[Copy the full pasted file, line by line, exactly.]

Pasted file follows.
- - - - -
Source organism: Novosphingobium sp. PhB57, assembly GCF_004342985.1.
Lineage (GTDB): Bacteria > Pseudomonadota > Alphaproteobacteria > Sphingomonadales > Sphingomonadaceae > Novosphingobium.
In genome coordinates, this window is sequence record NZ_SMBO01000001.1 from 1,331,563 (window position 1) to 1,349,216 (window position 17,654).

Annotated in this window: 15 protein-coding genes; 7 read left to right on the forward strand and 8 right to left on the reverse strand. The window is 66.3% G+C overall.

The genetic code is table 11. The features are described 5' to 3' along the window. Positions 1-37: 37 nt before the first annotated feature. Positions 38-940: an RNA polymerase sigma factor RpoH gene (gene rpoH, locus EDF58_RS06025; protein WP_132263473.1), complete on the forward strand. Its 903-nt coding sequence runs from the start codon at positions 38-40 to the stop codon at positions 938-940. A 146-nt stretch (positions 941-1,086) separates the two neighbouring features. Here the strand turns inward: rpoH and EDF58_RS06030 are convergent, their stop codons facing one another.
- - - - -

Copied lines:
Source organism: Novosphingobium sp. PhB57, assembly GCF_004342985.1.
Lineage (GTDB): Bacteria > Pseudomonadota > Alphaproteobacteria > Sphingomonadales > Sphingomonadaceae > Novosphingobium.
In genome coordinates, this window is sequence record NZ_SMBO01000001.1 from 1,331,563 (window position 1) to 1,349,216 (window position 17,654).

Annotated in this window: 15 protein-coding genes; 7 read left to right on the forward strand and 8 right to left on the reverse strand. The window is 66.3% G+C overall.

The genetic code is table 11. The features are described 5' to 3' along the window. Positions 1-37: 37 nt before the first annotated feature. Positions 38-940: an RNA polymerase sigma factor RpoH gene (gene rpoH, locus EDF58_RS06025; protein WP_132263473.1), complete on the forward strand. Its 903-nt coding sequence runs from the start codon at positions 38-40 to the stop codon at positions 938-940. A 146-nt stretch (positions 941-1,086) separates the two neighbouring features. Here the strand turns inward: rpoH and EDF58_RS06030 are convergent, their stop codons facing one another.